Translated by Frank J. Morlock, (c) 2000
the tutor of Aglaea. Agathon, Aglaea's father, they say has left her great wealth. Aglaea is adorable. I idolize Aglaea. I must marry Aglaea and I must deal tactfully with Socrates while waiting to hang him.
DRIXA: Deal tactfully with Socrates in order that I may have my young man. But why did Agathon allow his daughter into the clutches of that old, flat nosed Socrates, that insufferable fault-finder who corrupts the young and prevents them from frequenting courtesans and the holy mysteries?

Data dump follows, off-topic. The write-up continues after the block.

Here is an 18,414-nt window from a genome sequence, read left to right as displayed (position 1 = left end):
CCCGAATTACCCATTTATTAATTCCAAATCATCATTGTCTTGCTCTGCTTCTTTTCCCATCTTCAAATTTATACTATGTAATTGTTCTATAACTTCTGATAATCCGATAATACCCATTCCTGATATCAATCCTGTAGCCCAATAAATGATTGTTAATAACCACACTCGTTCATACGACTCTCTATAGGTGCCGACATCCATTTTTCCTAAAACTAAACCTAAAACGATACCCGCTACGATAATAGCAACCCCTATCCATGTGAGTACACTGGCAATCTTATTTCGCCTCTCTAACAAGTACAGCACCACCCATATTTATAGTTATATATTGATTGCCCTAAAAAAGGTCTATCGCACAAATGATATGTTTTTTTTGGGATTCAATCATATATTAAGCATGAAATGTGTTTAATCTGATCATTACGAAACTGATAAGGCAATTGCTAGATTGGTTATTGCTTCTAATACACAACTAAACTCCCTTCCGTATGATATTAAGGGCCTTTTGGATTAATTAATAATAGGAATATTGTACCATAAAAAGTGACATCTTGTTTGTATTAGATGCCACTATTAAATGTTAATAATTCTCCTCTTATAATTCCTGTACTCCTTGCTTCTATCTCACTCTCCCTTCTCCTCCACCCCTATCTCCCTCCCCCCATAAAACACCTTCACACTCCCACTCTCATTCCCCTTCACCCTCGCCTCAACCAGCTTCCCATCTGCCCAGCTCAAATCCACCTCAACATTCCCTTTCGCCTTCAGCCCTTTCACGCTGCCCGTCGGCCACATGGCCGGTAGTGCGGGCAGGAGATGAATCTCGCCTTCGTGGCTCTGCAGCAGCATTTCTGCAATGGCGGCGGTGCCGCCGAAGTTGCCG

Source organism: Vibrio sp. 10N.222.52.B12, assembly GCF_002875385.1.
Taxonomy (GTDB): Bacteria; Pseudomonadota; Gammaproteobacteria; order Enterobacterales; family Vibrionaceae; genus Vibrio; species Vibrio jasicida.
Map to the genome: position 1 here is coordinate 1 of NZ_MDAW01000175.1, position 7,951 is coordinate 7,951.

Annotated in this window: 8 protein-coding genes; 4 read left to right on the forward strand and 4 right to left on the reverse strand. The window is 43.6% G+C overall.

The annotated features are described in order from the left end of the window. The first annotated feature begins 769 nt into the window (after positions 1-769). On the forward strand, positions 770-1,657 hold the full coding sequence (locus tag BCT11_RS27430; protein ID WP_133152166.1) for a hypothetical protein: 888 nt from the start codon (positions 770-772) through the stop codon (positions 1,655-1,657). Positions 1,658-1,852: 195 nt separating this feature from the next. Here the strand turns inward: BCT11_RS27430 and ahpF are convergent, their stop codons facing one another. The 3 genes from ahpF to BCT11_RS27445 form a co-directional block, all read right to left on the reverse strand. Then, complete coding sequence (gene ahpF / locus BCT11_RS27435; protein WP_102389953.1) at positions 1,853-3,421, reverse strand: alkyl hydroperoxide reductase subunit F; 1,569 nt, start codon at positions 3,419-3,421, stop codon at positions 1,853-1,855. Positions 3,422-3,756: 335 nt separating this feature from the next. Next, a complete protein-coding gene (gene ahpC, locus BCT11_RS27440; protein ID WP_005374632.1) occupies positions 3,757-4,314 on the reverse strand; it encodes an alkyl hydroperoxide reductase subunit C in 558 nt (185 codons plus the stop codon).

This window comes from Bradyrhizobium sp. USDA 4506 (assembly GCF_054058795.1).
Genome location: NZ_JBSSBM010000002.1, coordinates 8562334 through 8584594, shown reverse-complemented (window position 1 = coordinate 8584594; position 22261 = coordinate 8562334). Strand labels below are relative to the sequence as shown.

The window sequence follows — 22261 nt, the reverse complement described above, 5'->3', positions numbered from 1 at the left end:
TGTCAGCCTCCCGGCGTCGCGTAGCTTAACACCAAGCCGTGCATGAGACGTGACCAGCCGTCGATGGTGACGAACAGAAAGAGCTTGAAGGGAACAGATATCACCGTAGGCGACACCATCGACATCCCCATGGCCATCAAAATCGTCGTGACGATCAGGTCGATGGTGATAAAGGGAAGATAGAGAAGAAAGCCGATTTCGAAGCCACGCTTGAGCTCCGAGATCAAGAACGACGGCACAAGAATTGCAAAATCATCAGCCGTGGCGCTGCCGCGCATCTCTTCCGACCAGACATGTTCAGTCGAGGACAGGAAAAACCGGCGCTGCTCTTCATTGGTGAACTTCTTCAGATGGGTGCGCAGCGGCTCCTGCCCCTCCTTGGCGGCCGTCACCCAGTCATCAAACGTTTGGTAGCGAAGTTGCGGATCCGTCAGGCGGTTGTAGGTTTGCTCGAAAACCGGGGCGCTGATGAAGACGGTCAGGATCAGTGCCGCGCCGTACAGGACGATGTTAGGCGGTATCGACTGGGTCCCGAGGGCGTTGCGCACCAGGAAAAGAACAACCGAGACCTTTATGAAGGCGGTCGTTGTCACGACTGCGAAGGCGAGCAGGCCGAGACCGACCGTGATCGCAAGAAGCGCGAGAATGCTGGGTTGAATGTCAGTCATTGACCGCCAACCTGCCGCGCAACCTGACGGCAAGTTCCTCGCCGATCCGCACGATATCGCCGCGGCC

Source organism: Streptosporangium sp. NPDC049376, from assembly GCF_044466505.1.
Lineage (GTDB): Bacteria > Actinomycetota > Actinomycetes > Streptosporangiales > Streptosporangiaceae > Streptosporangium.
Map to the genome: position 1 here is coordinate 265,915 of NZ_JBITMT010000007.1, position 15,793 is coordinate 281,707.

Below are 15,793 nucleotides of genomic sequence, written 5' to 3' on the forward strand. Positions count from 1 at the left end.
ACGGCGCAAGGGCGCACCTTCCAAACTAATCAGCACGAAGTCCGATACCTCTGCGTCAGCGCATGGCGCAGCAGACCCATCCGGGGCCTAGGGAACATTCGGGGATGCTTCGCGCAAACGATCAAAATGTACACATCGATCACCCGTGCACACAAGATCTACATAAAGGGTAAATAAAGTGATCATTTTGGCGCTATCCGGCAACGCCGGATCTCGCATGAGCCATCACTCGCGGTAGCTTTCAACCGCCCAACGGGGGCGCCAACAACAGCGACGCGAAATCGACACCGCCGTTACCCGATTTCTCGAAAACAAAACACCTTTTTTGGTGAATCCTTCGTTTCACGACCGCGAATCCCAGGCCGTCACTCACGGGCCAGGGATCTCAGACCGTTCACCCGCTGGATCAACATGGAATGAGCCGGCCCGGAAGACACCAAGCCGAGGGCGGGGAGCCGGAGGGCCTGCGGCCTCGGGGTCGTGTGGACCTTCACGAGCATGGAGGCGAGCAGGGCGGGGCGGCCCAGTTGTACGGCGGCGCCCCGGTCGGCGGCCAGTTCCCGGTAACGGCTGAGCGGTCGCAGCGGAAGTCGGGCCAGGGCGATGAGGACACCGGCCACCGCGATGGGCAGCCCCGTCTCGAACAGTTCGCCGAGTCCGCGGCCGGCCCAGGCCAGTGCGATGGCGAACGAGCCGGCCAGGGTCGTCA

ANITUS: Agathon was infatuated with the same principles. He was one of those sober and serious types who have different morals from ours; who are from another country, and who are our sworn enemies, who think they've fulfilled all their duties when they've adored divinity, helped humanity, cultivated friendship and studied philosophy; one of those folks who insolently pretend that the gods have not inscribed the future in the liver of an ox; one of those pitiless dialecticians who find fault with priests f
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